Modification of Surfaces Using Polymers: A Self-consistent Field Theory Study David Trombly Advised by  Venkat Ganesan The...
Polymer-grafted surface Interacting surface Mediating  material Solvent Melt <ul><ul><li>Biocompatible surfaces </li></ul>...
Polymer-grafted surface Interacting surface Mediating  material Solvent Melt http://www.questline.com/images/content/CMPND...
Polymer-grafted surface Interacting material Homopolymer Surface-polymer interactions Diblock copolymer Random copolymer b...
Polymer-grafted particle Interacting surface Mediating  material Solvent Melt <ul><ul><li>Biocompatible surfaces </li></ul...
Drug design equation <ul><ul><li>Trombly and Ganesan, JPS(B), 2009 </li></ul></ul>
Polymer-grafted particle Interacting surface Mediating  material Solvent Melt The following contribute to miscibility: Dec...
Width/energy collapse, correlation <ul><ul><li>Trombly and Ganesan, JCP, 2010 </li></ul></ul>
Semiconductor devices (Ch 4-5) Equal surface energies  Perpendicular lamellae  High value semiconductor devices Random cop...
Wetting Dewetting σ  = 2.45,  α  = 0.5 σ  = 4.90,  α  = 1.5 <ul><ul><li>Ferriera, et al, Macro, 1998 </li></ul></ul>Happen...
<ul><ul><li>Kim, et al, Macro, 2009 </li></ul></ul>Background: f = 0 <ul><ul><li>Borukhov and Leibler, 2000 </li></ul></ul...
Self-consistent field theory (SCFT) w A ( r ), w B ( r ) q( r ,s) q c ( r ,s) s Stretching energy Enthalpy Incompressibili...
<ul><li>Mimic experiment by using conditional probabilities to create sequences of random chains (f,  λ ) </li></ul>Modeli...
<ul><li>Used to build a modified strong-stretching theory </li></ul>Chain rearrangement <ul><ul><li>Trombly, Pryamitsyn an...
Strong-stretching theory (SST) <ul><ul><li>Kim, et al, Macromolecules, 2009 </li></ul></ul>Configurational entropy cost du...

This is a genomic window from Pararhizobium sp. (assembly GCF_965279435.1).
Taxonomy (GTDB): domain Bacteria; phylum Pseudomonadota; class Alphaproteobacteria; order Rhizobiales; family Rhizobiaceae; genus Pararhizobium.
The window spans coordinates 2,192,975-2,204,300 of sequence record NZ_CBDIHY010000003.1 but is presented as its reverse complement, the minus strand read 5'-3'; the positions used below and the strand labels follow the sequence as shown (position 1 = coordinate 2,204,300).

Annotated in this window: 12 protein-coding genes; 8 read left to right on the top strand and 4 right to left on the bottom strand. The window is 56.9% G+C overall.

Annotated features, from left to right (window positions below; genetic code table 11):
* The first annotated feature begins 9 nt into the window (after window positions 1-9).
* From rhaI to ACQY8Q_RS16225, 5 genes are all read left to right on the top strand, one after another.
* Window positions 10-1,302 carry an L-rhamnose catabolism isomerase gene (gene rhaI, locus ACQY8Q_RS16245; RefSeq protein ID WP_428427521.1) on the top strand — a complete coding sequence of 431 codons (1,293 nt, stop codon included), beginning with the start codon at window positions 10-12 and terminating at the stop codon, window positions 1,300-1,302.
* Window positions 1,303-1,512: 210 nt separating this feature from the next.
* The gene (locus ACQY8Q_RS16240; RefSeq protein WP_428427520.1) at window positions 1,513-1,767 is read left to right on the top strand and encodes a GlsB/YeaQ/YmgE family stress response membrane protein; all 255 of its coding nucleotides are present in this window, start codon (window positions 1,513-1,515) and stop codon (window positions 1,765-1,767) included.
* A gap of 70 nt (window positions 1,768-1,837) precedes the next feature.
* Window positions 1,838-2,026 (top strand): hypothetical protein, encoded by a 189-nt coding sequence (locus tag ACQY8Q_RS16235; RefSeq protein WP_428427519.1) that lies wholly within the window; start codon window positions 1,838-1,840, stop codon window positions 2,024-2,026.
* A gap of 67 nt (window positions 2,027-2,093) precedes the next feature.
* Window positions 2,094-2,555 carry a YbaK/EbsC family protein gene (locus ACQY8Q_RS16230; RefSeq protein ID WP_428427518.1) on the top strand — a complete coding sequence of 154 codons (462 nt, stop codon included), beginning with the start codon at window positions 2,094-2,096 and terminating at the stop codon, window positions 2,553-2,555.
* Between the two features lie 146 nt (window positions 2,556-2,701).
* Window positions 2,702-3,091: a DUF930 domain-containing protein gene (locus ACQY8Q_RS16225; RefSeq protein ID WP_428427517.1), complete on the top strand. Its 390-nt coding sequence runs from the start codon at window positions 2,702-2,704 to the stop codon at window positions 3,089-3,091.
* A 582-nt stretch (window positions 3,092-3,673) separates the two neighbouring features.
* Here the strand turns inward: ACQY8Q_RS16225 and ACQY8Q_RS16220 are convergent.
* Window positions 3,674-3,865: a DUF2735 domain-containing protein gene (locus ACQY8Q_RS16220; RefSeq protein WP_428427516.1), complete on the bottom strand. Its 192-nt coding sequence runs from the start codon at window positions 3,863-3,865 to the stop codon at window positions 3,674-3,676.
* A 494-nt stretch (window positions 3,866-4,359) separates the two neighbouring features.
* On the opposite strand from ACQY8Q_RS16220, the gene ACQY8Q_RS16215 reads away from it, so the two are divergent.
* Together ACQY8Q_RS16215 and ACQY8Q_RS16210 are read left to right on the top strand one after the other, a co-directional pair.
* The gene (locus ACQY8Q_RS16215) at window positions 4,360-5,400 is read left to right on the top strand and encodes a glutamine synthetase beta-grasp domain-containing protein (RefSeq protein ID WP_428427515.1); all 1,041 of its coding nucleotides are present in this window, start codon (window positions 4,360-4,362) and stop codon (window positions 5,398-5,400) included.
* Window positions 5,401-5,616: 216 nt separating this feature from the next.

Surface energy results Autophobic ~ 5 x 10 -3 <ul><ul><li>Trombly, Pryamitsyn and Ganesan, JCP, 2011 </li></ul></ul>χ N = ...
Blockiness and chain rearrangement <ul><ul><li>Trombly, Pryamitsyn and Ganesan, Submitted to JCP, 2011 </li></ul></ul><ul>...
Blockiness and chain rearrangement <ul><ul><li>Trombly, Pryamitsyn and Ganesan, Submitted to JCP, 2011 </li></ul></ul><ul>...
Summary <ul><li>SCFT and SST used to describe random copolymer brush + homopolymer melt </li></ul><ul><li>Chain rearrangem...
Previous modeling work Matsen, JCP, 1997 B A Diblock on hard surface with preference for A Incommensurate Diblock on hard ...
<ul><li>Interpenetration of brush and diblock </li></ul><ul><li>Rearrangement effects </li></ul>Parallel morphologies
<ul><li>Splaying effects – enables the creation of a more neutral surface </li></ul><ul><li>Rearrangement effects (more pr...
<ul><li>Minimal splaying effects </li></ul><ul><li>Very enhanced rearrangement </li></ul>Blocky random copolymer
<ul><li>Enhanced splaying of A diblock </li></ul><ul><li>Assymetric splaying and rearrangement of brush </li></ul>Increase...
<ul><li>Bulk spacing preserved </li></ul><ul><li>“ Super neutrality” due to splaying and rearrangement effects </li></ul>E...
Neutral windows <ul><li>More blocky: larger neutral window due to increased difference in rearrangement between perpendicu...
Neutral windows <ul><li>Neutral windows uncorrelated with surface energies </li></ul><ul><li>No “neutral window” of surfac...
Summary <ul><li>SCFT and SST used to describe random copolymer brush + diblock copolymer melt </li></ul><ul><li>Pictures o...
Future work <ul><li>Modeling grafted water-soluable polymers </li></ul><ul><li>Modeling the effects of air and substrate s...
Acknowledgements  Prof. Venkat Ganesan, Committee members, Ganesan research group (Victor Pryamitsyn, Manas Shah, Landry K...
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  • The reason polymer-particle systems are of interest is that they can be used to study a number of systems. For example… Don’t talk too long about this!
  • The reason polymer-particle systems are of interest is that they can be used to study a number of systems. For example… Don’t talk too long about this!
  • I: Au(2) PS(10)-SH; P = 125, N = 10; sigma = 1.67 II: Au(5) PS(10)-SH; P = 125, N = 10; sigma = 1.39 III: Au(2) PS(10)-SH; P = 125, N = 480; sigma = 9.21 Tell why we model plate + brush
  • Say it right!
  • poly~methyl methacrylate! ~PMMA! and poly~vinyl chloride! ~PVC!, poly~styrene! ~PS!, and poly~2,6-dimethyl-1,4-phenylene oxide! ~PXE! State objectives differently – motivate how we are extending the problem from the limiting cases
  • Mention the presence of two kinds of chains We are proposing that SCFT provides a good way to study these systems